Vice-Chancellor’s response to student petition - 06/03/18
Mae'r cynnwys hwn ar gael yn Saesneg yn unig.
Thank you for your petition and the concerns you have expressed regarding UCU’s strike action and its impact on student learning and assessment. Please accept my apologies for the delay in responding. I was grateful for you raising this with me at yesterday’s meeting.
Our priority is to ensure that all students will have opportunities to demonstrate achievement of the learning outcomes attached to their programmes and modules of study. We have already taken a number of steps to minimise the impact of strike action. I have exercised the authority I have under Senate Regulations that allow me to permit changes to teaching and assessment arrangements where exceptional circumstances disrupt the activities of the University.
Measures will include re-scheduling or using alternative methods for delivering learning opportunities and possible, consideration of variations to assessment and where appropriate the application of extenuating circumstances at all Examining Boards.
The University has agreed to reschedule assessment submission dates that fall on a strike day where possible and/or appropriate. Schools are also being asked to adjust assessment tasks and examinations, where this is possible and appropriate. Schools will provide information to students about any changes to assessment modes or deadlines.
Academic Schools are recording all disruptions or cancellation of classes which occur during the period of industrial action, as well as all mitigating actions taken. This record will be made available to Examining Boards who can determine where any further action is required.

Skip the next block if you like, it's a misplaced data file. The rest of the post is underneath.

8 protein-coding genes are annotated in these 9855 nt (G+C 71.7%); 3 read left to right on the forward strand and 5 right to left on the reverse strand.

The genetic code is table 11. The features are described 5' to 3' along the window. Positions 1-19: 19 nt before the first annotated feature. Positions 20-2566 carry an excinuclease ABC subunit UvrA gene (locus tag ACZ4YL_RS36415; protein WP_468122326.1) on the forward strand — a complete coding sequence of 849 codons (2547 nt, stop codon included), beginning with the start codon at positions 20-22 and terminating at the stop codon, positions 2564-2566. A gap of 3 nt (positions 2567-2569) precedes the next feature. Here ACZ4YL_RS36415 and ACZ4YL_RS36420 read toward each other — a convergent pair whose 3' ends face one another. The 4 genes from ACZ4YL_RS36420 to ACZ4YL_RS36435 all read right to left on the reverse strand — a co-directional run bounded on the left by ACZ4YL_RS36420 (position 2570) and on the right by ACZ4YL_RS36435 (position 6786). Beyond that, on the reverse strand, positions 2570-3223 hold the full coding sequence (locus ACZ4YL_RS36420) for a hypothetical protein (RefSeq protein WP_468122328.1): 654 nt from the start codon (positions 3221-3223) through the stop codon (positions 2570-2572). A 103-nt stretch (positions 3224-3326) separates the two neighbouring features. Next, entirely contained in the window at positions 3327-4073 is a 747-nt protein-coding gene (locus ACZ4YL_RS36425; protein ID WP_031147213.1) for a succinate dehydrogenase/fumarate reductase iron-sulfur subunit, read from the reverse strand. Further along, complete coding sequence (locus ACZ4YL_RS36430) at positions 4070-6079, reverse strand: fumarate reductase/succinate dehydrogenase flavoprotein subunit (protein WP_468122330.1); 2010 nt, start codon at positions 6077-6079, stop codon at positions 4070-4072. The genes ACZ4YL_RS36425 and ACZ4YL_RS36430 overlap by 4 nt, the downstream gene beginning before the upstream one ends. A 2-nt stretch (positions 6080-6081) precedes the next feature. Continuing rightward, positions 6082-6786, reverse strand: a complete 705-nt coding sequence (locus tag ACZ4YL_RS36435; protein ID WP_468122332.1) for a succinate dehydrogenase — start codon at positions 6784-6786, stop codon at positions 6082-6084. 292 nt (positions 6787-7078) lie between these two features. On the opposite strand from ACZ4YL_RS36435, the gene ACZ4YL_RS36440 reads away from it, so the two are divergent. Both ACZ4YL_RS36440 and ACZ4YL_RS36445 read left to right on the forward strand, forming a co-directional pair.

I would like to reassure you that we are – and will continue – to work hard to ensure that the impact of the industrial action on students is minimised, students will not be disadvantaged by strike action and will be able to progress or graduate as expected. Even in the most disrupted cases, it would be possible to vary progression requirements and permit further learning to be covered next session. Therefore, students can still progress to the next stage of their programme without impacting on academic standards, although they will still be required to satisfy all requirements before they can graduate.
The point at which a student may seek to claim compensation would be at the end of the Academic Year following the application of the above measures. A student wishing to pursue a complaint and claim will need to demonstrate that the University has failed to take reasonable steps to provide them with an opportunity to demonstrate achievement of module and programme learning outcomes.
I am very grateful to students for their understanding during this difficult time. This is a situation no-one wants to be in, and I remain committed to continuing talks between UCU and UUK to resolve the pensions dispute.